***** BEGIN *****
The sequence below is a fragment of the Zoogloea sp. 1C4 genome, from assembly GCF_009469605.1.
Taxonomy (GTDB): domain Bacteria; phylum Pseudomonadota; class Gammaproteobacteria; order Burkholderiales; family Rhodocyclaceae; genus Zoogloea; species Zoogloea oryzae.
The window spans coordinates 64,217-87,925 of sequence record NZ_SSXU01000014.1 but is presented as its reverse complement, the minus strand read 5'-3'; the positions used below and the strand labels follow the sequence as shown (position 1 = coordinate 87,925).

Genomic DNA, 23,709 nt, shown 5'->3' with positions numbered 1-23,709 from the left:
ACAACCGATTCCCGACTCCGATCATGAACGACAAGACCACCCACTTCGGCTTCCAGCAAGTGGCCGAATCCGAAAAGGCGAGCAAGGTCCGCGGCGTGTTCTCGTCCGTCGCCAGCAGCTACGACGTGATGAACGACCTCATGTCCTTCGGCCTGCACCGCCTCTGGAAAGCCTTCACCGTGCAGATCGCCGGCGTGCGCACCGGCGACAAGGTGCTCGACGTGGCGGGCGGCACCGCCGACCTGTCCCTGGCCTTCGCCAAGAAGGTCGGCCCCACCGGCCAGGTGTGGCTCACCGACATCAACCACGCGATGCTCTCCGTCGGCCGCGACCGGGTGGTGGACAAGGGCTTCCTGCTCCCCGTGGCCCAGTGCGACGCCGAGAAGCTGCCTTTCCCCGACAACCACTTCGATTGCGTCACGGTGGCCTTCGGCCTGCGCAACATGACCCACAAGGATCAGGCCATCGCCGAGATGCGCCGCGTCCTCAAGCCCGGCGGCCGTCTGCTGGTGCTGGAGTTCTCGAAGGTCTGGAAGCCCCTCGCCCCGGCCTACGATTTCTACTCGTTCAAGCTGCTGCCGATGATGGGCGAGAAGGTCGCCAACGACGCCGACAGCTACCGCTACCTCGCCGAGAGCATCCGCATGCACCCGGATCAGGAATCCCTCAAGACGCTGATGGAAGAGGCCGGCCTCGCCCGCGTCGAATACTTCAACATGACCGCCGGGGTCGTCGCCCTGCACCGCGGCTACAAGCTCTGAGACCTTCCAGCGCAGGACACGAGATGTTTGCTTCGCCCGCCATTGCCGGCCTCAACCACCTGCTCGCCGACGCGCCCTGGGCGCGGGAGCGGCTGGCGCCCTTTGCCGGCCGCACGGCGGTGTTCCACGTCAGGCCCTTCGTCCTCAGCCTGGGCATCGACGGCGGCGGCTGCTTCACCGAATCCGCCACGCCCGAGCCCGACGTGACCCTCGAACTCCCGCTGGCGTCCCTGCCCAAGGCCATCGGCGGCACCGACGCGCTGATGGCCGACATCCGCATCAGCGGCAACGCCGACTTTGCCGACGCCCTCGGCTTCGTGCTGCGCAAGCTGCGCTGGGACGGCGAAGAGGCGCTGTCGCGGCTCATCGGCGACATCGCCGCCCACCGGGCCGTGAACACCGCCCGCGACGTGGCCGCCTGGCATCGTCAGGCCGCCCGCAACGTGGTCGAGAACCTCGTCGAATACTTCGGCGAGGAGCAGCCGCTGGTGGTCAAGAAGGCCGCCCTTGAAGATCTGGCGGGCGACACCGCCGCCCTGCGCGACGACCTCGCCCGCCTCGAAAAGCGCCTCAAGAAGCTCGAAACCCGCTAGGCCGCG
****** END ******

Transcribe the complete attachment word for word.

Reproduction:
The sequence below is a fragment of the Zoogloea sp. 1C4 genome, from assembly GCF_009469605.1.
Taxonomy (GTDB): domain Bacteria; phylum Pseudomonadota; class Gammaproteobacteria; order Burkholderiales; family Rhodocyclaceae; genus Zoogloea; species Zoogloea oryzae.
The window spans coordinates 64,217-87,925 of sequence record NZ_SSXU01000014.1 but is presented as its reverse complement, the minus strand read 5'-3'; the positions used below and the strand labels follow the sequence as shown (position 1 = coordinate 87,925).

Genomic DNA, 23,709 nt, shown 5'->3' with positions numbered 1-23,709 from the left:
ACAACCGATTCCCGACTCCGATCATGAACGACAAGACCACCCACTTCGGCTTCCAGCAAGTGGCCGAATCCGAAAAGGCGAGCAAGGTCCGCGGCGTGTTCTCGTCCGTCGCCAGCAGCTACGACGTGATGAACGACCTCATGTCCTTCGGCCTGCACCGCCTCTGGAAAGCCTTCACCGTGCAGATCGCCGGCGTGCGCACCGGCGACAAGGTGCTCGACGTGGCGGGCGGCACCGCCGACCTGTCCCTGGCCTTCGCCAAGAAGGTCGGCCCCACCGGCCAGGTGTGGCTCACCGACATCAACCACGCGATGCTCTCCGTCGGCCGCGACCGGGTGGTGGACAAGGGCTTCCTGCTCCCCGTGGCCCAGTGCGACGCCGAGAAGCTGCCTTTCCCCGACAACCACTTCGATTGCGTCACGGTGGCCTTCGGCCTGCGCAACATGACCCACAAGGATCAGGCCATCGCCGAGATGCGCCGCGTCCTCAAGCCCGGCGGCCGTCTGCTGGTGCTGGAGTTCTCGAAGGTCTGGAAGCCCCTCGCCCCGGCCTACGATTTCTACTCGTTCAAGCTGCTGCCGATGATGGGCGAGAAGGTCGCCAACGACGCCGACAGCTACCGCTACCTCGCCGAGAGCATCCGCATGCACCCGGATCAGGAATCCCTCAAGACGCTGATGGAAGAGGCCGGCCTCGCCCGCGTCGAATACTTCAACATGACCGCCGGGGTCGTCGCCCTGCACCGCGGCTACAAGCTCTGAGACCTTCCAGCGCAGGACACGAGATGTTTGCTTCGCCCGCCATTGCCGGCCTCAACCACCTGCTCGCCGACGCGCCCTGGGCGCGGGAGCGGCTGGCGCCCTTTGCCGGCCGCACGGCGGTGTTCCACGTCAGGCCCTTCGTCCTCAGCCTGGGCATCGACGGCGGCGGCTGCTTCACCGAATCCGCCACGCCCGAGCCCGACGTGACCCTCGAACTCCCGCTGGCGTCCCTGCCCAAGGCCATCGGCGGCACCGACGCGCTGATGGCCGACATCCGCATCAGCGGCAACGCCGACTTTGCCGACGCCCTCGGCTTCGTGCTGCGCAAGCTGCGCTGGGACGGCGAAGAGGCGCTGTCGCGGCTCATCGGCGACATCGCCGCCCACCGGGCCGTGAACACCGCCCGCGACGTGGCCGCCTGGCATCGTCAGGCCGCCCGCAACGTGGTCGAGAACCTCGTCGAATACTTCGGCGAGGAGCAGCCGCTGGTGGTCAAGAAGGCCGCCCTTGAAGATCTGGCGGGCGACACCGCCGCCCTGCGCGACGACCTCGCCCGCCTCGAAAAGCGCCTCAAGAAGCTCGAAACCCGCTAGGCCGCG